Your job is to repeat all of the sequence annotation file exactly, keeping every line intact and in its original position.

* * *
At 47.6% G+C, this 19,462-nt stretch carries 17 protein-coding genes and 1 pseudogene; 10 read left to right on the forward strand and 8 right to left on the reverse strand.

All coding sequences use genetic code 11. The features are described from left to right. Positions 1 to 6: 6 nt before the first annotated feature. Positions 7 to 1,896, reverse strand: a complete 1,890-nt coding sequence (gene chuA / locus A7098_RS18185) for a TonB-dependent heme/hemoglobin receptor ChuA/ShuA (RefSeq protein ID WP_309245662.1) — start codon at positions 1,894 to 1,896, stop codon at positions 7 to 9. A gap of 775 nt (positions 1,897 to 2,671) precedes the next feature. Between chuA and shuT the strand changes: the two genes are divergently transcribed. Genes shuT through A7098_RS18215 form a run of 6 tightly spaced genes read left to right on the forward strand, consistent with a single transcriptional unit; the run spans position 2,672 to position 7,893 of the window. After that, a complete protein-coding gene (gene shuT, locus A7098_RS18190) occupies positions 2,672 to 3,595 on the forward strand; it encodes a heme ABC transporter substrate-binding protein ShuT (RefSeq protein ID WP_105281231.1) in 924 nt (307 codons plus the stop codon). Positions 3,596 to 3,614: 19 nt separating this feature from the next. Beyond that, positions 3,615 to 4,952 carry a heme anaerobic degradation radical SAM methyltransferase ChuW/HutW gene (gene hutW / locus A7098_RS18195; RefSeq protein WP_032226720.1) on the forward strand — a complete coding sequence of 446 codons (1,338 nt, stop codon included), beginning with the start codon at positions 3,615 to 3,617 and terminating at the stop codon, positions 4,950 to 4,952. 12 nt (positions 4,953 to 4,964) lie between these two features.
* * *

At 47.6% G+C, this 19,462-nt stretch carries 17 protein-coding genes and 1 pseudogene; 10 read left to right on the forward strand and 8 right to left on the reverse strand.

All coding sequences use genetic code 11. The features are described from left to right. Positions 1 to 6: 6 nt before the first annotated feature. Positions 7 to 1,896, reverse strand: a complete 1,890-nt coding sequence (gene chuA / locus A7098_RS18185) for a TonB-dependent heme/hemoglobin receptor ChuA/ShuA (RefSeq protein ID WP_309245662.1) — start codon at positions 1,894 to 1,896, stop codon at positions 7 to 9. A gap of 775 nt (positions 1,897 to 2,671) precedes the next feature. Between chuA and shuT the strand changes: the two genes are divergently transcribed. Genes shuT through A7098_RS18215 form a run of 6 tightly spaced genes read left to right on the forward strand, consistent with a single transcriptional unit; the run spans position 2,672 to position 7,893 of the window. After that, a complete protein-coding gene (gene shuT, locus A7098_RS18190) occupies positions 2,672 to 3,595 on the forward strand; it encodes a heme ABC transporter substrate-binding protein ShuT (RefSeq protein ID WP_105281231.1) in 924 nt (307 codons plus the stop codon). Positions 3,596 to 3,614: 19 nt separating this feature from the next. Beyond that, positions 3,615 to 4,952 carry a heme anaerobic degradation radical SAM methyltransferase ChuW/HutW gene (gene hutW / locus A7098_RS18195; RefSeq protein WP_032226720.1) on the forward strand — a complete coding sequence of 446 codons (1,338 nt, stop codon included), beginning with the start codon at positions 3,615 to 3,617 and terminating at the stop codon, positions 4,950 to 4,952. 12 nt (positions 4,953 to 4,964) lie between these two features.